So when I came to law school with that training and economics on one hand but that insight that the Rational Actor Model just really wasn’t capturing important questions, I brought that to my studies as a law student. I continued though in the Law and Economics tradition and then as a young scholar here at Harvard, I began writing about a question that was pretty much resolved in the law, which was the question of whether tobacco manufacturers should be held liable for the consequences of their products. In terms of lung cancer, heart disease and so forth. The resolution had been clear that for most of the twentieth century the answer was “No.” Sure you can try to bring a case but you were going to lose it and when legal theorists asked the question; and particularly when legal economists asked the question the answer was not just no but it should be no. That normatively that’s the right result and that’s true because smokers are choosing freely to smoke.
And give the sort of premises of law and economics, which assumes that if you,’re choosing something freely and you’re informed of the risk, that you must be better off with the consequence. And after you reach that conclusion, there’s really nothing else that the law should engage with. Then the theory leads to the conclusion that we shouldn’t do anything. I was skeptical of that for some of the same reasons that I had, I had grown skeptical of the sort of the Rational Actor Model in the healthcare context generally and began studying really, what is the nature of the choice to smoke. And in that process also began studying the documents that the manufacturers had and were just beginning to come out as Whistle Blowers and other spirited them away and sent them to lawyers. Lawyers started sending them to me and I ended up with an office full of tobacco documents and spent the better part of a year with some research assistants and future co-authors going through those documents and trying to understand what the industry thought about the smoker and the choice to smoke.
At the end of that process, I came to the conclusion that the industry was telling us one thing, tell us that we were choosers and that we smoked because we wanted to, because it tasted good, because it satisfied us and gave us pleasure but, internally they were saying the reasons that people smoke are very different and they actively attempted to influence the behavior of their consumers and potential consumers with that knowledge. And some of the most important knowledge they used was psychology. That sort of realization and that work in that area lead me to more or less abandon Law and Economics and the Rational Actor Model and to put everything down and to take a couple of years and start teaching myself Social Psychology, Social Cognition and other Mind Sciences. So that’s a bit of the transition and what lead me to this approach.
Recorded on February 17, 2010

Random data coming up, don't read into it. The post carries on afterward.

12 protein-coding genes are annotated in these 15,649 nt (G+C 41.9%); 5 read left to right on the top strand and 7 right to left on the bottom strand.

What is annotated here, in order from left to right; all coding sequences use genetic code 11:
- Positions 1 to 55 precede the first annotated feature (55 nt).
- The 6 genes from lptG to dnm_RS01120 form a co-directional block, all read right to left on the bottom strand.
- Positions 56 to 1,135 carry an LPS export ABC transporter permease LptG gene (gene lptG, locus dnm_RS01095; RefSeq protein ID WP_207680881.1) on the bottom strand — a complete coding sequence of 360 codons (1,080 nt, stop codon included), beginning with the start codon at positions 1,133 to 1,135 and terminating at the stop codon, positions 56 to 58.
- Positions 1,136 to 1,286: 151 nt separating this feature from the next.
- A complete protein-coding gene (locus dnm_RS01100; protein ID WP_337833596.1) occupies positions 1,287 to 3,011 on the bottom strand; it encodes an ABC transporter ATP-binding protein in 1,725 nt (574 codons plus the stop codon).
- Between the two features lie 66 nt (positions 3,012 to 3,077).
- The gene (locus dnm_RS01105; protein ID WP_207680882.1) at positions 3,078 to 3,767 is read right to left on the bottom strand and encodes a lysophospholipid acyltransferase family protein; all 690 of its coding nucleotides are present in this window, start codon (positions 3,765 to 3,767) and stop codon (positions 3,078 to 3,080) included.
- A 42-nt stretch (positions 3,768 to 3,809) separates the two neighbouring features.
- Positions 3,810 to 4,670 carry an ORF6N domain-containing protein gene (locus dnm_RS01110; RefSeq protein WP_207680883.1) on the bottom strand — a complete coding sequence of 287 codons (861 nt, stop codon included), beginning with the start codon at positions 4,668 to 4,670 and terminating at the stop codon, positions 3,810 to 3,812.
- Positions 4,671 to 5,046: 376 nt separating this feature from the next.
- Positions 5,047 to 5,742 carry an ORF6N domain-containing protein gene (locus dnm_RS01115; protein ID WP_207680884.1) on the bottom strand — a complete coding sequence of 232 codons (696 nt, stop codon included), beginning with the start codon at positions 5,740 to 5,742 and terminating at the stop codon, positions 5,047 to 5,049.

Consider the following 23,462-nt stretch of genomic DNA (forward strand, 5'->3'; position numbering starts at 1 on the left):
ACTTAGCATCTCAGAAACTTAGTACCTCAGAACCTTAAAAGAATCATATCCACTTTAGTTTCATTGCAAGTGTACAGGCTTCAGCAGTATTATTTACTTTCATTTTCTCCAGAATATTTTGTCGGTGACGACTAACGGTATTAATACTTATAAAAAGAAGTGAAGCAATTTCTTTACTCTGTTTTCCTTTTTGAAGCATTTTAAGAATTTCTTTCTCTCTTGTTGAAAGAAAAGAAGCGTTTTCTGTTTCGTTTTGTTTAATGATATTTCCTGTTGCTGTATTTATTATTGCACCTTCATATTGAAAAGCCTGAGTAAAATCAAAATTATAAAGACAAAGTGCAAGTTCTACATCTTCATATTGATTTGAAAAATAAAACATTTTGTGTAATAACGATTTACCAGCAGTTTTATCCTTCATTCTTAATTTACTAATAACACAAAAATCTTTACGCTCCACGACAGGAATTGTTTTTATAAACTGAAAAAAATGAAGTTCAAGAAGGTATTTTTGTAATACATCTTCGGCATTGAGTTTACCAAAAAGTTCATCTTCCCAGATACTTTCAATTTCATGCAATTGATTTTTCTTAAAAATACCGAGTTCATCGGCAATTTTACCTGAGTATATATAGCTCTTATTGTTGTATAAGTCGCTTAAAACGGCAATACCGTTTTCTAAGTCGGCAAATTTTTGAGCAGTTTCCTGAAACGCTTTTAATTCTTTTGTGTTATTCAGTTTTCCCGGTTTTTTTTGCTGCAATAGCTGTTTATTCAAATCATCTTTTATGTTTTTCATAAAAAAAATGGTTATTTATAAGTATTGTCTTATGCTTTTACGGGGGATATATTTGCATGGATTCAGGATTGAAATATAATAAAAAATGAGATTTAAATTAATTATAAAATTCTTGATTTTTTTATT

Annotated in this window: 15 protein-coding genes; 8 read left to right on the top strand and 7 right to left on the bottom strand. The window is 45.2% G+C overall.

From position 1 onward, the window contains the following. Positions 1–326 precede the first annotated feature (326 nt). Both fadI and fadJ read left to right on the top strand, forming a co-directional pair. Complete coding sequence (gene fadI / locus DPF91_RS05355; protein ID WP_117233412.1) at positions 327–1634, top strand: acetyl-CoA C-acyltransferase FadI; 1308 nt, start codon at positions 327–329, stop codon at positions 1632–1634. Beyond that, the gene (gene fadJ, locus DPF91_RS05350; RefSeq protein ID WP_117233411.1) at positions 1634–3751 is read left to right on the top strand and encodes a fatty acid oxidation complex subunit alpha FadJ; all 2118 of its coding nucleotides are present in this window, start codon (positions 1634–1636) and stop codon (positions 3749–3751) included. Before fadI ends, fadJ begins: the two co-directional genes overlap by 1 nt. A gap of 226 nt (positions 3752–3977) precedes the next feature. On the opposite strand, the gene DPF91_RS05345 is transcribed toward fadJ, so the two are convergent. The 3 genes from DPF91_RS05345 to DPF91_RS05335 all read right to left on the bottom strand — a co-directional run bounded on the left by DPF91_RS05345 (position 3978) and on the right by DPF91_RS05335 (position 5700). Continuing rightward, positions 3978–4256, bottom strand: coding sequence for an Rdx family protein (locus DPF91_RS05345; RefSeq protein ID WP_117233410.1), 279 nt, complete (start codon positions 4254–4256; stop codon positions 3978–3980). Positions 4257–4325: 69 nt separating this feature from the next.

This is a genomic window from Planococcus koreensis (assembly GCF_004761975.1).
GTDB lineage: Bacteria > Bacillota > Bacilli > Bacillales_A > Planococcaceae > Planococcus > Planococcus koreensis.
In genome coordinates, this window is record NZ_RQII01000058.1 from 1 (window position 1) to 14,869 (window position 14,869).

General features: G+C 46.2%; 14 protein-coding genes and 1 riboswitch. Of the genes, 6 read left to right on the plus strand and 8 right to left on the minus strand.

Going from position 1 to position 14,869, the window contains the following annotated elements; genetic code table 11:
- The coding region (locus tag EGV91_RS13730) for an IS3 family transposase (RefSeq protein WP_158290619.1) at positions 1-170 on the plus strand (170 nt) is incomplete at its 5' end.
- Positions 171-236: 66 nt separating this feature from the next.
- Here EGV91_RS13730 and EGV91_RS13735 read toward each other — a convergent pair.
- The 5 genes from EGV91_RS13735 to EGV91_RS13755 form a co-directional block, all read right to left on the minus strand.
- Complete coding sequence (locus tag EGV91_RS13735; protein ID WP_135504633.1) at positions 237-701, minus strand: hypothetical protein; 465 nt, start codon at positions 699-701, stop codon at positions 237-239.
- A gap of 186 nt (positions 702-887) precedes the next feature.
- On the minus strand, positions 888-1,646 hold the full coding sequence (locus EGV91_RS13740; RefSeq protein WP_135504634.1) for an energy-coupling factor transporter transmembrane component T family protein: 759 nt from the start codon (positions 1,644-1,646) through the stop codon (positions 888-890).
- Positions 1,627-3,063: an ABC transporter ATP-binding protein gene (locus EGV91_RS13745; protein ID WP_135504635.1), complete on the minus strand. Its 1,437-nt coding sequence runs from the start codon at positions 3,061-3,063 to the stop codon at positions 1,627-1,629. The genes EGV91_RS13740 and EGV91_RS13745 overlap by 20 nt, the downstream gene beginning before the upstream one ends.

Interviewed by Austin Allen
Jon Hanson explains his project to change the law to fit with how humans—who can rarely explain their reasoning behind a decision—really think.
Swipe right to make the connections that could change your career.
Swipe right. Match. Meet over coffee or set up a call.
No, we aren't talking about Tinder. Introducing Shapr, a free app that helps people with synergistic professional goals and skill sets easily meet and collaborate.
In his final years, Martin Luther King, Jr. become increasingly focused on the problem of poverty in America.
- Despite being widely known for his leadership role in the American civil rights movement, Martin Luther King, Jr. also played a central role in organizing the Poor People's Campaign of 1968.
- The campaign was one of the first to demand a guaranteed income for all poor families in America.
- Today, the idea of a universal basic income is increasingly popular, and King's arguments in support of the policy still make a good case some 50 years later.
10 of the most sandbagging, red-herring, and effective logical fallacies.
- Many an otherwise-worthwhile argument has been derailed by logical fallacies.
- Sometimes these fallacies are deliberate tricks, and sometimes just bad reasoning.
- Avoiding these traps makes disgreeing so much better.
For Damien Echols, tattoos are part of his existential armor.
- In prison Damien Echols was known by his number SK931, not his name, and had his hair sheared off. Stripped of his identity, the only thing he had left was his skin.
- This is why he began tattooing things that are meaningful to him — to carry a "suit of armor" made up the images of the people and objects that have significance to him, from his friends to talismans.
- Echols believes that all places are imbued with divinity: "If you interact with New York City as if there's an intelligence behind... then it will behave towards you the same way."
SMARTER FASTER trademarks owned by The Big Think, Inc. All rights reserved.